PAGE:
Link: GAO Opinion
Agency: Department of the Army
Disposition: Protest sustained.
Protest is sustained where the agency evaluated the awardee and the protester unequally by crediting the awardee with the experience of its subcontractor, but not similarly crediting the protester with the experience of its subcontractor, even though the agency viewed both subcontractors as having relevant experience.
General Counsel P.C. Highlight:
Ahtna argues that the agency misevaluated past performance, and treated the protester and the awardee unequally in evaluating their experience operating a government motor pool. The evaluation of proposals is a matter within the discretion of the contracting agency. GAO will question the agency’s evaluation only where it lacks a reasonable basis or conflicts with the stated evaluation criteria for award. The record must reasonably support the evaluation of the proposals. It is also fundamental that the contracting agency must treat all offerors equally, and therefore it must evaluate offers evenhandedly against common requirements and evaluation criteria.
In its initial agency report answering this protest, the Army argued that its evaluation of past performance was reasonable and consistent with the stated evaluation criteria. The Army also contended that it was not required to credit Ahtna fully for the experience of its subcontractor. Since the initial agency report did not address the argument of unequal treatment, GAO asked for a supplemental report. The Army responded that Goldbelt’s proposal, unlike Ahtna’s, showed experience in performing work “closely related” to motor pool services, particularly Goldbelt’s experience in dispatching its own vehicles to provide supplies for its Dahlgren contract. Therefore, the Army argued, Goldbelt’s proposal provided a valid basis for the Army’s evaluation of Goldbelt as superior to Ahtna. Since, in GAO’s view, the record lacked sufficient information to reach a conclusion about this issue, GAO convened a hearing to understand better how the agency had assessed the experience of each offeror and its subcontractors. During the hearing, the Army’s evaluation panel chair testified about the criticality of the motor pool services to CCAD’s mission, and the complexity of keeping the motor pool equipment in operation. The panel chair also testified that both of the incumbents being proposed as subcontractors here, ICI and All Star, were considered to be equally outstanding and experienced in the evaluation.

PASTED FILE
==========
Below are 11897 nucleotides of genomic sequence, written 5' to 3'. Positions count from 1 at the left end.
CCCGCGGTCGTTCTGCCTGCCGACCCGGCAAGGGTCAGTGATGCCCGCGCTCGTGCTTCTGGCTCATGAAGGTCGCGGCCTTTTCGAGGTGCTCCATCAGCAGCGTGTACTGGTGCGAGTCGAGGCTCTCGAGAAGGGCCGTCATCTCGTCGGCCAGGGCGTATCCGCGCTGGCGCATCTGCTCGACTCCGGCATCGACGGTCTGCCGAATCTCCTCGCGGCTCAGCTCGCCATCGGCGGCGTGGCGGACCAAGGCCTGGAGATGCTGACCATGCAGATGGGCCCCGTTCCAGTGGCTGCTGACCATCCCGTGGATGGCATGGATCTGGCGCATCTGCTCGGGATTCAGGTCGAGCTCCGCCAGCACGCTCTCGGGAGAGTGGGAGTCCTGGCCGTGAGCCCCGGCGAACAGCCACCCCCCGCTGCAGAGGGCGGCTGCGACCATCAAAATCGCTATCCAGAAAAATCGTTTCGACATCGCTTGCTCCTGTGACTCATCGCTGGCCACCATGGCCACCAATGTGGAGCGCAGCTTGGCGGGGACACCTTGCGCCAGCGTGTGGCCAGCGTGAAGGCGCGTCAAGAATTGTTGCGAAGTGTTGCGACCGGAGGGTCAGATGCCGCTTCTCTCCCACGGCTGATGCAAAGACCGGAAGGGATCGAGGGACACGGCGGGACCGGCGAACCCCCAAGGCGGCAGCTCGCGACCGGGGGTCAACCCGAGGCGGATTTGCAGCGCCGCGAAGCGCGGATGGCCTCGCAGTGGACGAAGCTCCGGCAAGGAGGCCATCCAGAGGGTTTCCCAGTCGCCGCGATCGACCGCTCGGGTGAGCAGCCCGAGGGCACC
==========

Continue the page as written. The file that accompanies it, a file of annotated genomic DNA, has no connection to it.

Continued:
With respect to Goldbelt’s evaluation, the panel chair explained that the three evaluated strengths attributed to “[b]oth [Goldbelt] and ICI,” were intended to reflect the strengths of the two firms together, as a team. When cross-examined on whether each of the three strengths was equally valid if applied to Goldbelt alone (exclusive of ICI), he acknowledged that Goldbelt’s experience did not include operation of a motor pool as a prime contractor. Nonetheless, the evaluation panel chair maintained that Goldbelt’s Dahlgren contract for supply services operations was “remarkably similar” to the operation of the CCAD motor pool. He explained that this conclusion was based on Goldbelt’s representations, in its proposal, that it was required to dispatch and maintain its own vehicles, and that the Dahlgren contract also involved licensing forklift operators. Although Goldbelt’s proposal did not describe how many vehicles or forklift operators were managed at Dahlgren, the chair of the evaluation panel acknowledged that the evaluators had not sought more information from either Goldbelt or the Navy–the agency for whom Goldbelt performed the Dahlgren contract.
With respect to Ahtna’s evaluation, the panel chair testified that he had viewed Ahtna separately from its subcontractor. When asked to characterize the meaning of the weakness assessed to Ahtna, he testified that Ahtna’s lack of experience in operating a motor pool was “extremely significant” to the evaluation because “[i]f the prime contractor doesn’t have that experience, that is a significant risk.”